In a 1919 essay called “The Uncanny,” Freud discusses the notion of the double in terms of aesthetics. He defines the uncanny as something familiar yet strange, something homely yet alien, and while he does firmly link our experience of the uncanny to the “return of the repressed,” he also seems quite ambivalent about it all, admitting that there may be an aesthetic dimension here that extends beyond the merely psychoanalytic—that there is a clear distinction to be made, in short, between the uncanny as we experience in it real life and the way we experience it in fiction. This seems eminently sensible to me, because I don’t think a doppelgänger story should necessarily have to explain itself or be logical. It can certainly be used to explore notions of personal identity and our sense of who we are, but its use must not necessarily obey a strict formula or some sort of psychological code. Writing a story is an organic process, which may follow, even require, certain internal modalities and rhythms, but you can’t deploy critical theory to predetermine the shape or outcome of a story. This is why there is such a wide variety of narratives even within a category as apparently narrow and defined as the doppelgänger story. And it is precisely this amorphous, mutable quality, I think, that makes it something we can return to again and again.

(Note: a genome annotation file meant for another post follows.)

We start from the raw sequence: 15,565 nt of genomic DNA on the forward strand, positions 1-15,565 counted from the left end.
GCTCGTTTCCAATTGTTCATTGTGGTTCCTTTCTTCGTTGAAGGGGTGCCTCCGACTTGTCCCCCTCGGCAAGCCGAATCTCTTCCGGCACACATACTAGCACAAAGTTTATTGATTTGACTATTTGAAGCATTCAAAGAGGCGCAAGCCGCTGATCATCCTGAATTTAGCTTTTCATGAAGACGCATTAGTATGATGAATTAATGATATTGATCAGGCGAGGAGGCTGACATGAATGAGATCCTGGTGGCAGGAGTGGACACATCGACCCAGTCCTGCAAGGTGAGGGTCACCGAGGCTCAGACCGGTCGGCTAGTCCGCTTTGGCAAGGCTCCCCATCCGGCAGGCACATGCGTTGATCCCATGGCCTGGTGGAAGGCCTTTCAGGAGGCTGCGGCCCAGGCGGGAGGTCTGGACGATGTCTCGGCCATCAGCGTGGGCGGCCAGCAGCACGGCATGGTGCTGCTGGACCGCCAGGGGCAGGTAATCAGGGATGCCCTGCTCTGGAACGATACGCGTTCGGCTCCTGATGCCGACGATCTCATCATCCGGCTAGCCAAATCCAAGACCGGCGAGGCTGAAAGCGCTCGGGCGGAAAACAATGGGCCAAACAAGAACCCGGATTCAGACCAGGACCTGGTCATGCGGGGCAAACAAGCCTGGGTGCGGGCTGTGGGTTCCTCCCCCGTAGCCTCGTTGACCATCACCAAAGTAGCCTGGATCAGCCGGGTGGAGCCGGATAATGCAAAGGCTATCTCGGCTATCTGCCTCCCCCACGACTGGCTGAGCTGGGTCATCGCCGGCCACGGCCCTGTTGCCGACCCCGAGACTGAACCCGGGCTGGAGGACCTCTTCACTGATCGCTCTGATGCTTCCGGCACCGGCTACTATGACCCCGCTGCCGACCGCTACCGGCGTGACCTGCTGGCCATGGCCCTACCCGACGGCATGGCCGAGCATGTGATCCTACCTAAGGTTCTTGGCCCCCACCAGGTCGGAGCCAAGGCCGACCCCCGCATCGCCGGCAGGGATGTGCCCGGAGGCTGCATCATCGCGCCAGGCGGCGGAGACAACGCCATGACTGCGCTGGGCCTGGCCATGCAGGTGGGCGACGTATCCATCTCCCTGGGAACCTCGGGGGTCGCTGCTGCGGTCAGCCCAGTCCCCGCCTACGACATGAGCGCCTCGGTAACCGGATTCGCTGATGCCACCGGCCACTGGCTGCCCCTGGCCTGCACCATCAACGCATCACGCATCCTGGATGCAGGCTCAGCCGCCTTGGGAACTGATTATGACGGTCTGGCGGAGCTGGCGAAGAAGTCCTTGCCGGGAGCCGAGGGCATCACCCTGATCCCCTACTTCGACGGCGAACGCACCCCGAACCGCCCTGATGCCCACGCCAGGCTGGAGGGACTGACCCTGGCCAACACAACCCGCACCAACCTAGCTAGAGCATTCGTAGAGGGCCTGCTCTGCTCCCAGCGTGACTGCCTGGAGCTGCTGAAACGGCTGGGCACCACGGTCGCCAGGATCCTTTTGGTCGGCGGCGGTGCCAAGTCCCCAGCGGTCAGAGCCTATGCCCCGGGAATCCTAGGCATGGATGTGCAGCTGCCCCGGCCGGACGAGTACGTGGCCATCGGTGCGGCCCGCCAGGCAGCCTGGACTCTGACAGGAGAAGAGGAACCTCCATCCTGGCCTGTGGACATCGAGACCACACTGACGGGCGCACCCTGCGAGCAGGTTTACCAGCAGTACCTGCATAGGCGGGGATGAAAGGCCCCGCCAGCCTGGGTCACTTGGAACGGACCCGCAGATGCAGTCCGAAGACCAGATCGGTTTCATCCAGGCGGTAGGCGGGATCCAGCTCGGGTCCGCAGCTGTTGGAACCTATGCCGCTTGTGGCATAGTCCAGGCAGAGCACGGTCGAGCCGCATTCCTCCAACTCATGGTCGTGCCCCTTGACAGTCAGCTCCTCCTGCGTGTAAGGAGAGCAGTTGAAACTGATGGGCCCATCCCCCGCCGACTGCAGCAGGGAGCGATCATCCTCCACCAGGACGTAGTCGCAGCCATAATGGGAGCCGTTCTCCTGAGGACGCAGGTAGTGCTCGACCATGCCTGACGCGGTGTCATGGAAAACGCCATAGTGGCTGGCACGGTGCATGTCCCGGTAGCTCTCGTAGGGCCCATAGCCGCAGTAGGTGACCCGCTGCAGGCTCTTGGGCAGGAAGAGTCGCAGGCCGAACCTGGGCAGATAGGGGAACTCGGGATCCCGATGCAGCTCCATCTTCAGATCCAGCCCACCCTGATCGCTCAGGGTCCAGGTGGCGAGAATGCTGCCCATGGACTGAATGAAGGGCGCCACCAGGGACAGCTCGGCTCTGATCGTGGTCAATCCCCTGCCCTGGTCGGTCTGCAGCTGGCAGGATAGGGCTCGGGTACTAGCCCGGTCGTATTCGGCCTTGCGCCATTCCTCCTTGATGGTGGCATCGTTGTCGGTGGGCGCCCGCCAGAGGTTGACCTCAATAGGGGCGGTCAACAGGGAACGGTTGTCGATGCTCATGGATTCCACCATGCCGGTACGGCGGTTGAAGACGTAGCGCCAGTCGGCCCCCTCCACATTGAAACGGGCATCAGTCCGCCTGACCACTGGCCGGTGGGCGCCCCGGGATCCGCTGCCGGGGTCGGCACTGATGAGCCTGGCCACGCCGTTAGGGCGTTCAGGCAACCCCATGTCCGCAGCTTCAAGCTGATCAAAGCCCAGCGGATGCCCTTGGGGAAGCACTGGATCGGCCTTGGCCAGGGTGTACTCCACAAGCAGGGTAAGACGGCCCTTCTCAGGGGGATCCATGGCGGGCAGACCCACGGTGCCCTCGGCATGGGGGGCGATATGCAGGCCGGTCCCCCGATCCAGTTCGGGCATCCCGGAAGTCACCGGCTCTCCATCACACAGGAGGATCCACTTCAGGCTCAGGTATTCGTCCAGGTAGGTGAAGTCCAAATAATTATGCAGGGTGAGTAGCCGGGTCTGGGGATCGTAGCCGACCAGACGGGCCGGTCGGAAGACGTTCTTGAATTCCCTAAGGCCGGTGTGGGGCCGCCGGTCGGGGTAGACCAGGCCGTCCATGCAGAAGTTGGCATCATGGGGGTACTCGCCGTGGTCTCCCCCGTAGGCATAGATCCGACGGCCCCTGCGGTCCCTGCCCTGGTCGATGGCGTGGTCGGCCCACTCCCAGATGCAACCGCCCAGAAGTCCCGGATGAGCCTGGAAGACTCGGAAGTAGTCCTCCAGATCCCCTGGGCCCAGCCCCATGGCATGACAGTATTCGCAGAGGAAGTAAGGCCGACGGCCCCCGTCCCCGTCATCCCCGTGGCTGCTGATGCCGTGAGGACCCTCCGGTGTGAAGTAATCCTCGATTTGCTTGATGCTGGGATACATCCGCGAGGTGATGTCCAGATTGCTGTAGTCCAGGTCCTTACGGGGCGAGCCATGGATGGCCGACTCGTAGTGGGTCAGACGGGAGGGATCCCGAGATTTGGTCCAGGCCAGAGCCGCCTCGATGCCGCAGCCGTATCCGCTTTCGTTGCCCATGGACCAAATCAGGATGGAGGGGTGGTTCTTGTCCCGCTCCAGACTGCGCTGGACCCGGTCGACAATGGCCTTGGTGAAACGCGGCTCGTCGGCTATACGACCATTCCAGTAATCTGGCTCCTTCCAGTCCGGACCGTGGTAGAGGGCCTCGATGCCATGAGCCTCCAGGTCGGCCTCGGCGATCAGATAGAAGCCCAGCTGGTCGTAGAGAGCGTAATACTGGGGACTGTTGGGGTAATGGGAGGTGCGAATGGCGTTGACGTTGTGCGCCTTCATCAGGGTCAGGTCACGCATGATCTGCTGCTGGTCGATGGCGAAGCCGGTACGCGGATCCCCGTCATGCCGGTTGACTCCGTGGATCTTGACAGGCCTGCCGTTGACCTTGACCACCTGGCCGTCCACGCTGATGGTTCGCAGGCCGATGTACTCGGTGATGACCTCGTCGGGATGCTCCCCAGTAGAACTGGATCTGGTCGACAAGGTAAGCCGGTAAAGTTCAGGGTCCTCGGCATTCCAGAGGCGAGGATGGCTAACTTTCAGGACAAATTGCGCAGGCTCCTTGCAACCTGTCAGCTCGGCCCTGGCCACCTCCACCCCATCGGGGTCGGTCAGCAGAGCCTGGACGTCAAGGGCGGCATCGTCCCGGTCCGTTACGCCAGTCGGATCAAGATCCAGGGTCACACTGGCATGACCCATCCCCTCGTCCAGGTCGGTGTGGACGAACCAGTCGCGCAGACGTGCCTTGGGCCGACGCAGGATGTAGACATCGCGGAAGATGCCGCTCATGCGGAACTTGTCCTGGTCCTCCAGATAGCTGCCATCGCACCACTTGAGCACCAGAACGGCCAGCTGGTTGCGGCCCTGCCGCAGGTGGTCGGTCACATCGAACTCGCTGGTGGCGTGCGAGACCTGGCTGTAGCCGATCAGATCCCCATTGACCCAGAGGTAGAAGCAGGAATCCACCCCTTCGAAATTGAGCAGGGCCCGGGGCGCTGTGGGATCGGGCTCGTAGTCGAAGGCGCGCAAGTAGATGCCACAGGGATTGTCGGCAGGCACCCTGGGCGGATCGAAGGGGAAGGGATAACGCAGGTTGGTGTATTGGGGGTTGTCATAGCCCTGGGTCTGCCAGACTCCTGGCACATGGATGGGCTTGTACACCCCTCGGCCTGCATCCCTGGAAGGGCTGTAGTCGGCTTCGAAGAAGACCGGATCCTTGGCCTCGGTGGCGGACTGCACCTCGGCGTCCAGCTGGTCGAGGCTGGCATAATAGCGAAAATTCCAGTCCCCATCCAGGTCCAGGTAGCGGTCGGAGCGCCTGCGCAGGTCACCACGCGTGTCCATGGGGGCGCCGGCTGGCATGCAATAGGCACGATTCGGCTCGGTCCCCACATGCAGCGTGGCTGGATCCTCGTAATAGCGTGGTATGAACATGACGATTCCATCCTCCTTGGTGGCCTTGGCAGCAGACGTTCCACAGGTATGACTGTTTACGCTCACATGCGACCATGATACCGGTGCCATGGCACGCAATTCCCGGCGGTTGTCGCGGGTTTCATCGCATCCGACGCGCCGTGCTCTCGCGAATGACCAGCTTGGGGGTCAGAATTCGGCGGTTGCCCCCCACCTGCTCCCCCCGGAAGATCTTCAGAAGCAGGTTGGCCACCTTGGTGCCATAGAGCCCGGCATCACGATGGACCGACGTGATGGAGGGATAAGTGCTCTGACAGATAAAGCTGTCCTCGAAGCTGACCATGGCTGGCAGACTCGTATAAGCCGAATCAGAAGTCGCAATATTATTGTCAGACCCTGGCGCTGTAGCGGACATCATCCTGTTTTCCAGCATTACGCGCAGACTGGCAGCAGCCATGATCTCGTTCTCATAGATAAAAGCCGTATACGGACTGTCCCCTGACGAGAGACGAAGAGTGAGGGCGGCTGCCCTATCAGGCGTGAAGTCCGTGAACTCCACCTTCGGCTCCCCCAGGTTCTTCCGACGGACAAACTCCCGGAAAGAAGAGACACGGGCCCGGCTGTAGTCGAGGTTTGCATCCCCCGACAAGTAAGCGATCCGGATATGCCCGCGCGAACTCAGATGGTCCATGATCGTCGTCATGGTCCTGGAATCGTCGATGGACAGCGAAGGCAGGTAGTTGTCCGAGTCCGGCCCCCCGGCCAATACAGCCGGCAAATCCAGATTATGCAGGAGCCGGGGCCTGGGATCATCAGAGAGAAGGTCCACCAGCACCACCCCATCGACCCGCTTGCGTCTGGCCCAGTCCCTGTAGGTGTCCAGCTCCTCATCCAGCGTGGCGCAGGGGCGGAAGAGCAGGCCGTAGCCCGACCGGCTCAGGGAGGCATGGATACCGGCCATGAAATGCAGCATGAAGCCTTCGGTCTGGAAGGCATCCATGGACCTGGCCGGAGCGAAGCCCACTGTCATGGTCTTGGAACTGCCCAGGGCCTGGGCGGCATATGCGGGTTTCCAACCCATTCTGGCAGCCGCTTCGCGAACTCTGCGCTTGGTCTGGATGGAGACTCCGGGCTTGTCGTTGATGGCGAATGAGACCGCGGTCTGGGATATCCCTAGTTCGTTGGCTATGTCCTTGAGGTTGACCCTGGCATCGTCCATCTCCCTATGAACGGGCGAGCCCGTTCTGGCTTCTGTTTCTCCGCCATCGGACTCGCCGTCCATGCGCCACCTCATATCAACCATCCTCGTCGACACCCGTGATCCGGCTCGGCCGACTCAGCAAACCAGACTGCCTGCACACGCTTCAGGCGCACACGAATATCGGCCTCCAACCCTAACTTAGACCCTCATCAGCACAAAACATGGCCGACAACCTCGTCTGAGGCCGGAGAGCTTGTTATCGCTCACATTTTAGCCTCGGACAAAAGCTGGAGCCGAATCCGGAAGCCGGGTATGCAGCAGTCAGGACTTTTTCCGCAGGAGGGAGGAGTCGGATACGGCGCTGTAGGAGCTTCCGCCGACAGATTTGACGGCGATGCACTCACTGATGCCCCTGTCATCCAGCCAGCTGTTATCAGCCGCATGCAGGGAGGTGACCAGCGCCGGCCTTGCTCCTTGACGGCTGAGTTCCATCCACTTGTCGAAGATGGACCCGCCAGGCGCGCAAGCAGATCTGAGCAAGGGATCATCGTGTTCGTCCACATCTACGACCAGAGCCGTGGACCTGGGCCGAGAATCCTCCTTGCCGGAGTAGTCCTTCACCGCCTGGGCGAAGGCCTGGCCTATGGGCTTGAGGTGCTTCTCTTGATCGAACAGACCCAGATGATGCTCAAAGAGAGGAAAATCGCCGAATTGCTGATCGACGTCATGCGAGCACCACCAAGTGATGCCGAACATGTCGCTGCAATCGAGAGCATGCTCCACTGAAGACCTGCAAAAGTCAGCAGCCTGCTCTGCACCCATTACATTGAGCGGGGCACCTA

It is also for aesthetic reasons that the motif works so well in the visual arts and film. From Dante Gabriel Rossetti’s haunting “How They Met Themselves” to Krzysztof Kieslowski’s shimmering paean to intuition, The Double Life of Veronique, we are captivated by the visual poetry of mysterious duplication. Otto Rank, in his 1914 book, The Double: A Psychoanalytic Study, describes watching the German doppelgänger flick, The Student of Prague, in which the protagonist’s reflection literally steps out of a mirror frame to haunt him. Rank writes, “An obscure but unavoidable feeling takes hold of the spectator and seems to betray that deep human problems are being dealt with here.” And this is exactly right—it’s a feeling, an affect. What the double motif arouses in all of us is an aesthetic frisson, regardless of whether the story is dealing with spirit doubles, long lost twins, evil twins, alter egos, split personalities, or projections. And so, with Hitchcock’s Vertigo, Antonioni’s The Passenger, Cronenberg’s Dead Ringers, and, more recently, Denis Villeneuve’s exquisitely disturbing adaptation of Saramago’s novel, Enemy—along with all of the stories and novels previously cited, going back to the early Victorian period—what we have is a dense, ever-expanding kaleidoscope of enquiry into the nature of personal identity.
It will be interesting to see where the form goes from here, to see if we can retain our sense of the uncanny in a world of cloning, face-recognition software, and DNA tracking, a world where we can effectively now moderate our own doppelgängers online through social media. As the specular image gives way to the digital avatar, I’m not sure that Freud and Lacan will be of much help. What will?
Feature image from Ingmar Bergman’s Persona (1966).